Barbel most usually fall to a nymph trundled along the bottom, through a known swim. Carp tend to come off the top. Pike at just about any level.

 

Two ways of giving line under pressure. The traditional way....by 'palming' the reel and letting line out by releasing the pressure of your hand. Its a bit hit and miss particularly if you're using a relatively low breaking strain hooklength and if your fish is heading for cover then its 'clamp down hard' and let the rod tip (and middle) take the strain. I'm lazy and prefer to use a good reel with a big smooth disc brake. You can set up the brake in exactly the same way as you set up the clutch on a fixed spool reel or baitcaster so that it gives line only when it reaches a preset point.

Edited by argyll

'I've got a mind like a steel wassitsname'

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Thanks for the reply Argyll.

 

Any more views on this:

 

"How is the line brought back onto the reel - I assume by frantically turning the handle on the 'pin'? So, what happens in the mean time to the barbel or carp in a river?"

 

In particular the latter part?

 

I ask because in this situation, i can see where Rabbit is coming from, and I think at the in-between stage where the line is on the floor and the bite occurs, and time it takes to get the line back on the reel, is the time where the fish is lost to snags?

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Thanks for the reply Argyll.

 

Any more views on this:

 

"How is the line brought back onto the reel - I assume by frantically turning the handle on the 'pin'? So, what happens in the mean time to the barbel or carp in a river?"

 

In particular the latter part?

 

I ask because in this situation, i can see where Rabbit is coming from, and I think at the in-between stage where the line is on the floor and the bite occurs, and time it takes to get the line back on the reel, is the time where the fish is lost to snags?

 

If you're fishing snags then its likely that the bank will be snaggy too or lack proper accessibility...so no line on the floor. I don't bother with a line basket either.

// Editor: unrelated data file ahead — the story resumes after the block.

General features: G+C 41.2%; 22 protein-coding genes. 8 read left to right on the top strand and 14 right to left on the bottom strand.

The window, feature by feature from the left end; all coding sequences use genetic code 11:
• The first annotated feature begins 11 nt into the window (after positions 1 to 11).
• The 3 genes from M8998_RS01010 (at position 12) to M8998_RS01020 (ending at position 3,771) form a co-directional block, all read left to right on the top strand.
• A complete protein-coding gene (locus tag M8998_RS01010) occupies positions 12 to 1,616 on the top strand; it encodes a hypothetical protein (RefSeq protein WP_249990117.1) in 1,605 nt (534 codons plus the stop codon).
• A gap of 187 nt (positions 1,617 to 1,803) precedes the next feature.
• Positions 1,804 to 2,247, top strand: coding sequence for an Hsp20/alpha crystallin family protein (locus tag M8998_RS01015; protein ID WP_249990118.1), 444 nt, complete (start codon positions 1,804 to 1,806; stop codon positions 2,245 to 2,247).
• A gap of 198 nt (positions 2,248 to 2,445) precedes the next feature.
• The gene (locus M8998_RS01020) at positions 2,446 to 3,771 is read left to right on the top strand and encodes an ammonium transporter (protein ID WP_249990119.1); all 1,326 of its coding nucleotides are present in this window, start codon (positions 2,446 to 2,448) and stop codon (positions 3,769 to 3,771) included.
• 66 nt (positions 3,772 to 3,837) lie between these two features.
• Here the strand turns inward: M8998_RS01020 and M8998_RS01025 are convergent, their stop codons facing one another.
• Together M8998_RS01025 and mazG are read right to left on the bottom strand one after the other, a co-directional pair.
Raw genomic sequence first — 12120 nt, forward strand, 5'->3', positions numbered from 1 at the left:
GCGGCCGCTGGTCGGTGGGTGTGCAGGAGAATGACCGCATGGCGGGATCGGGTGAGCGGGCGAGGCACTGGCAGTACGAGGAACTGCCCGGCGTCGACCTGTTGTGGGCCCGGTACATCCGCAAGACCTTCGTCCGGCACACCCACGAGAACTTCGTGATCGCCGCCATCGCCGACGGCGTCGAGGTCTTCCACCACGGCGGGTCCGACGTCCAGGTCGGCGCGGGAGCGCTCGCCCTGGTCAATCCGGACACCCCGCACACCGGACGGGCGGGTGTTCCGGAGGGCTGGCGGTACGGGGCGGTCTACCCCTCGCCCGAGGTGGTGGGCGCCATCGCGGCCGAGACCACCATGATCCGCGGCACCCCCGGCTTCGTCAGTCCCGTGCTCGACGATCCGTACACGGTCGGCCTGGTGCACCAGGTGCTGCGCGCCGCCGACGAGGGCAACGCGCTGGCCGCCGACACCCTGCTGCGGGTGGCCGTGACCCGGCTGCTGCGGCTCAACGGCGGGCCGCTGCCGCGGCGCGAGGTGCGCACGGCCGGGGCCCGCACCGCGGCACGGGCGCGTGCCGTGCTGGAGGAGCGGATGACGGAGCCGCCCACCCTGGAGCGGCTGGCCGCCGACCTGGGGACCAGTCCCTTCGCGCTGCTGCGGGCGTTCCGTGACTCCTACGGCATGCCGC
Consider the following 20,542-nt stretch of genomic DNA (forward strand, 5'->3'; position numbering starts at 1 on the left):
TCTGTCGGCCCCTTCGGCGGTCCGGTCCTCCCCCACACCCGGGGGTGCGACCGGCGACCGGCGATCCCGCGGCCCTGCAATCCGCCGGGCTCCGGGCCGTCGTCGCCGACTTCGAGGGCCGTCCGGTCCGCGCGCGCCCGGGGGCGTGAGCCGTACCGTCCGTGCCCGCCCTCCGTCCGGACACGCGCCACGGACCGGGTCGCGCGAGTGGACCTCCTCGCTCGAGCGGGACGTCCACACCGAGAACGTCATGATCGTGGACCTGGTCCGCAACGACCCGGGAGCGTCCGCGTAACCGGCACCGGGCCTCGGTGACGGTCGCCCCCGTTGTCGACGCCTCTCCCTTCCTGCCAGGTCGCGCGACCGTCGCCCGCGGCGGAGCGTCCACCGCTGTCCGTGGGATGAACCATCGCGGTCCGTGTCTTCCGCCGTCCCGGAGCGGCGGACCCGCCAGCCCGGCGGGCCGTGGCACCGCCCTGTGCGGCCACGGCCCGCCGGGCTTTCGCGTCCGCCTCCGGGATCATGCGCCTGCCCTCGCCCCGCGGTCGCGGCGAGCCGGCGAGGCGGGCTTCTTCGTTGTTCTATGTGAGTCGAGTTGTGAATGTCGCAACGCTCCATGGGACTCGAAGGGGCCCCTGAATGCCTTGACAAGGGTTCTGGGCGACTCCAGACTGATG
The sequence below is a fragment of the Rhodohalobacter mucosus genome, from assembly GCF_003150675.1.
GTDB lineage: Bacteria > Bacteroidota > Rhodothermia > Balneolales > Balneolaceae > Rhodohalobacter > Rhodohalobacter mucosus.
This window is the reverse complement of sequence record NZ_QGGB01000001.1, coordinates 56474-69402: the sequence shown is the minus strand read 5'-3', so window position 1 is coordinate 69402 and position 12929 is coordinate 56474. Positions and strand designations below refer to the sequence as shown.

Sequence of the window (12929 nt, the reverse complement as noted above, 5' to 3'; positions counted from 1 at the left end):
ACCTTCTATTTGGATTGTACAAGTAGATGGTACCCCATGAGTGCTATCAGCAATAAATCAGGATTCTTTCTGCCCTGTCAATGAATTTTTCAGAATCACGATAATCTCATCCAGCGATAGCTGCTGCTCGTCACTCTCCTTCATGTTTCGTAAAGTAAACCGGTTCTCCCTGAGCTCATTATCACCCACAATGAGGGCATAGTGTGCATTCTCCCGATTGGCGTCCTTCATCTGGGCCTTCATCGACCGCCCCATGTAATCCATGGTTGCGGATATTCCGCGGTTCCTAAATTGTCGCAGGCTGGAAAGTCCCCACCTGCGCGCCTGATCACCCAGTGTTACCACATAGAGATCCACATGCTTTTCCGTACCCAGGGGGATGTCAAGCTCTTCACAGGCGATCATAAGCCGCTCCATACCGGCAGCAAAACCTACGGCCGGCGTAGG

If I'm on a boat with a flat surface and clear water around, I will strip line onto the deck and when a fish hits the lure/fly I secure the fish with my rod hand index finger clamped around the rod and line. At the same time the loose line is then batted quickly back onto the reel and the brake then does all of the work. You usually get enough time to do that before the fish recovers its wits and takes off....and thats a pretty standard way of dealing with loose line if you intend to play the fish off the reel rather than to hand, as I prefer where theres a chance of a big fish.

 

With smaller fish I'll let the fish gradually have the loose line then play it back off the reel. On the bank without the luxury of clear water and no bankside vegetation, its a short strip, clamp with index finger, bat loose line onto the reel, short strip, clamp with index finger etc. Never much more than a foot or two of loose line. That's a general view of traditional distance flycasting from a bankside swim with little room for loose line on the floor. However with standard barbel tactics, there should be no loose line. Its a bit like trotting a bait except that you're trotting a weighted nymph. Not very pretty but it works.

Edited by argyll

'I've got a mind like a steel wassitsname'